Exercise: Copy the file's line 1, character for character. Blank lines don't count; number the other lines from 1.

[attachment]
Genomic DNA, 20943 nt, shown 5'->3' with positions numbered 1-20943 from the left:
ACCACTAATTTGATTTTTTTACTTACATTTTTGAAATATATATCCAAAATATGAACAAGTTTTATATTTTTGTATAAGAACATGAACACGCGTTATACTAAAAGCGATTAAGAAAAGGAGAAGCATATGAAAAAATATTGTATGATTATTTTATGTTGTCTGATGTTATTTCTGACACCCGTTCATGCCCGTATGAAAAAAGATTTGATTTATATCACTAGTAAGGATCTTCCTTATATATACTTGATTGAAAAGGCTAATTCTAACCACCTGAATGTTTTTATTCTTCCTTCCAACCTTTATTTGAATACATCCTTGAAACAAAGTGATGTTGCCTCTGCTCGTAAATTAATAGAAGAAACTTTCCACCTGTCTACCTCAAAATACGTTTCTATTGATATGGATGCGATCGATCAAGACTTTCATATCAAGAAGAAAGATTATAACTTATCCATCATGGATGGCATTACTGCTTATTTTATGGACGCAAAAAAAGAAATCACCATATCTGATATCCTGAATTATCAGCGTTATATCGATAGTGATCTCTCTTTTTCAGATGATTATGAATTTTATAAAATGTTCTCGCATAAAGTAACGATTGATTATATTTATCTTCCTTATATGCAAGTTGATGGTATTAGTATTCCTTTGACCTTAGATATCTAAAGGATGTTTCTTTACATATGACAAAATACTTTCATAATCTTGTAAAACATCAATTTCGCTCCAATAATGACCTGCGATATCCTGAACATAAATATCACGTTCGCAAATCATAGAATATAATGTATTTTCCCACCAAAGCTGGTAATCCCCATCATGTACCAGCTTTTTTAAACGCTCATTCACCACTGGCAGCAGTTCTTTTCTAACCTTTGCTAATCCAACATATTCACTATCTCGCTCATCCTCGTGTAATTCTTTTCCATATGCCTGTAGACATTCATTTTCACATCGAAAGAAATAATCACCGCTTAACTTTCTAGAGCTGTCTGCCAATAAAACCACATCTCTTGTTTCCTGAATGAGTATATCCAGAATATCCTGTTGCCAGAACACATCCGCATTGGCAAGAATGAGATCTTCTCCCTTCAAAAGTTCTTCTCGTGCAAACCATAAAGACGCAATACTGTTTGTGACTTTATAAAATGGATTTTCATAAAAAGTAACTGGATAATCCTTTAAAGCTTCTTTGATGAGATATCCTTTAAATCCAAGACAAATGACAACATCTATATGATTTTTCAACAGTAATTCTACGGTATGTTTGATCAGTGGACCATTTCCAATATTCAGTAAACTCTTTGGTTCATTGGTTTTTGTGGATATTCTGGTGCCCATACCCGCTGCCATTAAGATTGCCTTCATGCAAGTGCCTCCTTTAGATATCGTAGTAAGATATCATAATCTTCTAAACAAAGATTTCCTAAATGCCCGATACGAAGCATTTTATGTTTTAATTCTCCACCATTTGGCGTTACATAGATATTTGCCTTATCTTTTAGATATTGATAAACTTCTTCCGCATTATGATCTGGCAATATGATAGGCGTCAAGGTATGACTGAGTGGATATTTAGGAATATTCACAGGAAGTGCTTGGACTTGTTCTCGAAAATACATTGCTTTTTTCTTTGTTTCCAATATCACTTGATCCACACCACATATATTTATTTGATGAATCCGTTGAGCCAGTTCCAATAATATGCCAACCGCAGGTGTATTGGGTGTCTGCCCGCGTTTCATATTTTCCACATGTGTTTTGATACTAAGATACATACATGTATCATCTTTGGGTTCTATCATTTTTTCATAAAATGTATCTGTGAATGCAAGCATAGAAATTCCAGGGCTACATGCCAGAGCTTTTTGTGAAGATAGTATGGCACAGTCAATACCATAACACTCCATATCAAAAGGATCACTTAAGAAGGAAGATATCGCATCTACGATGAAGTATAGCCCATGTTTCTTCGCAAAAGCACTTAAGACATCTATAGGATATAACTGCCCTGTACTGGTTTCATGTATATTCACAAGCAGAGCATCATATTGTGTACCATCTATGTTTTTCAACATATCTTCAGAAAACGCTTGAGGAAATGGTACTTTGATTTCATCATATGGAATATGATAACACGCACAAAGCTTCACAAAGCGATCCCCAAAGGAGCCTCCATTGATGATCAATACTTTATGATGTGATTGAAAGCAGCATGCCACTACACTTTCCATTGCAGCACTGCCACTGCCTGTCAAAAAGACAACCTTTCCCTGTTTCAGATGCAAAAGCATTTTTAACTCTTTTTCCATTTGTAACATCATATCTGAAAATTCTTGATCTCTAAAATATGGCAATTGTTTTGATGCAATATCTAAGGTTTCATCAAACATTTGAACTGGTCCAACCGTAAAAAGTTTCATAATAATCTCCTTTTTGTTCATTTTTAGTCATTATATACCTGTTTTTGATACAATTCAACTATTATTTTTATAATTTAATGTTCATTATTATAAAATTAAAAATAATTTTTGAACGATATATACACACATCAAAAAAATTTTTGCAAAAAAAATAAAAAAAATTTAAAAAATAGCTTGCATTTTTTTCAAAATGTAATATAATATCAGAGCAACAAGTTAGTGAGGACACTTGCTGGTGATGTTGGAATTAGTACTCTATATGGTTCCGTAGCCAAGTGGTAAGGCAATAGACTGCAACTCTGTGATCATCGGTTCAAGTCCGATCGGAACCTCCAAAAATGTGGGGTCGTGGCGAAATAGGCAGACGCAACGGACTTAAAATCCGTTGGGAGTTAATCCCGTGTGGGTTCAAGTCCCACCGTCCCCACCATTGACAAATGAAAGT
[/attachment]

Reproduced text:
Genomic DNA, 20943 nt, shown 5'->3' with positions numbered 1-20943 from the left: